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Volumes up in "exceptional" South African harvest

Published:  05 May, 2020

South Africa’s 2020 harvest is up 8.2% on the previous year, according to the Vinpro harvest report released today.

The crop is estimated to be 1,349,883 tonnes, which should equate to around 1046.2 million litres of juice.

Production was up year on year in Stellenbosch, Swartland, Cape South Coast, Paarl and Breedekloof, while Klein Karoo and parts of Robertson still reported difficulties arising from the ongoing drought. Olifants River, also badly hit by the drought, has returned to normal production levels.

There were crop losses in the Northern Cape as a result of frost damage.

Vinpro, the South African wine trade body, is reporting quality to be high overall.

“We are excited about the exceptional wines that will flow from the 2020 wine grape crop, with Chenin Blanc and Chardonnay leading the pack,” said Conrad Schutte, Vinpro consultation service manager.

“The early cultivars showed very good acidity, and the colour and tannin analyses in the red wines promise full wines with concentrated flavour profiles.”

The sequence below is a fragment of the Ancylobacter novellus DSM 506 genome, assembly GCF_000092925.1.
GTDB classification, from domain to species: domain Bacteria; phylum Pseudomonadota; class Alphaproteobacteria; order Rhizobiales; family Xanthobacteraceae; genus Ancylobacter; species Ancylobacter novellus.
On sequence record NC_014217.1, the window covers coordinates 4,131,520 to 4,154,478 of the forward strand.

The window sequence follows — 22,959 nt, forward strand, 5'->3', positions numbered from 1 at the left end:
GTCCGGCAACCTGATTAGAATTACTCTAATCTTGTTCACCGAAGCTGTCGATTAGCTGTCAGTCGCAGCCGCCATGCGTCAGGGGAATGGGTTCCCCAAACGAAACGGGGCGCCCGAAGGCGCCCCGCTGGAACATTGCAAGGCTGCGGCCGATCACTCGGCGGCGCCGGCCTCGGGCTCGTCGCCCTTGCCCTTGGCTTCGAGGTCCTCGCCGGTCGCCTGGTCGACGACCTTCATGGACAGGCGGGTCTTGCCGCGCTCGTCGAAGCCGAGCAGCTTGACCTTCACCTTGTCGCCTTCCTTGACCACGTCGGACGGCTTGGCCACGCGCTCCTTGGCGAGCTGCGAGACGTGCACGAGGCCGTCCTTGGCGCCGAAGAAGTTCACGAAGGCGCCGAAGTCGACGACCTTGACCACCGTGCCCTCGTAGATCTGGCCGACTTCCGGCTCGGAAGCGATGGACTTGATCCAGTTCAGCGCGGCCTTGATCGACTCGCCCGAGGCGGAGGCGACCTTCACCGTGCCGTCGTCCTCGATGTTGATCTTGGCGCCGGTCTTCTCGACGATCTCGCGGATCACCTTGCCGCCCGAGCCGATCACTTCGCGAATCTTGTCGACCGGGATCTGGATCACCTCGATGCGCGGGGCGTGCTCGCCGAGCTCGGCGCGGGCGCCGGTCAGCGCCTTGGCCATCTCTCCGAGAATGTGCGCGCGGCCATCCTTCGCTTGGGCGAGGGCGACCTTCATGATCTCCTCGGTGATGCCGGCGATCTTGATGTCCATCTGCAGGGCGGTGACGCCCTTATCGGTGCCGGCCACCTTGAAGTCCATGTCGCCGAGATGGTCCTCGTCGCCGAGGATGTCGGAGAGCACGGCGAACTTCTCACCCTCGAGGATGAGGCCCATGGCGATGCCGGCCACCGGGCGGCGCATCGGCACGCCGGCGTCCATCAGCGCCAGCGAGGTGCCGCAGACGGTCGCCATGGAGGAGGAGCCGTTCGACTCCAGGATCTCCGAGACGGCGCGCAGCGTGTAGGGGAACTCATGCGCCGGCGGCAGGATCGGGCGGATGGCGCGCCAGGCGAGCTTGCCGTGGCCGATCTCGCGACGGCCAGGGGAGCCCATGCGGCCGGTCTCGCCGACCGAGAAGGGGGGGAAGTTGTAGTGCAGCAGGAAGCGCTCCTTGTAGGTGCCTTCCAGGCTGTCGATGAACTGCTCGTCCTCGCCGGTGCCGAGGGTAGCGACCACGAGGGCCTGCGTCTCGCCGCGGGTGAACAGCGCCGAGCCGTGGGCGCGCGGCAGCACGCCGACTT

As Harpers reported last week, the South African wine industry was allowed to begin exports again on 1 May as the government began to ease the lockdown measures it imposed as a response to the coronavirus crisis.

Siobhan Thompson, chief executive of Wines of South Africa, said: “As an industry we are grateful and relieved to be able to resume exports. This finally enables us to showcase our exceptional new 2020 vintage wines to trade, media and consumers around the world.

“We would like to thank all of our international networks of agents, importers and friends who have never wavered in their support of our wine and our people, despite the challenges we’ve faced as an industry.”

2019/20 Growing Season (Vinpro report)

Most regions experienced a better post-harvest period than previous years. The leaves fell around the same time or later than usual, vines were healthier and producers had access to post-harvest irrigation water.

Sufficient cold units were accumulated during the winter to break dormancy, while rainfall varied across regions but was mostly below average.

With spring came mostly favourable conditions, which contributed to a somewhat earlier but even bud-break. The early growing season was especially known for good, homogenous shoot growth.

During summer, temperatures were moderate during the ripening period, with the absence of characteristic heat peaks. These conditions particularly bode well for the flavour retention in the grapes. Rainfall during the ripening period relieved pressure on water resources in some regions.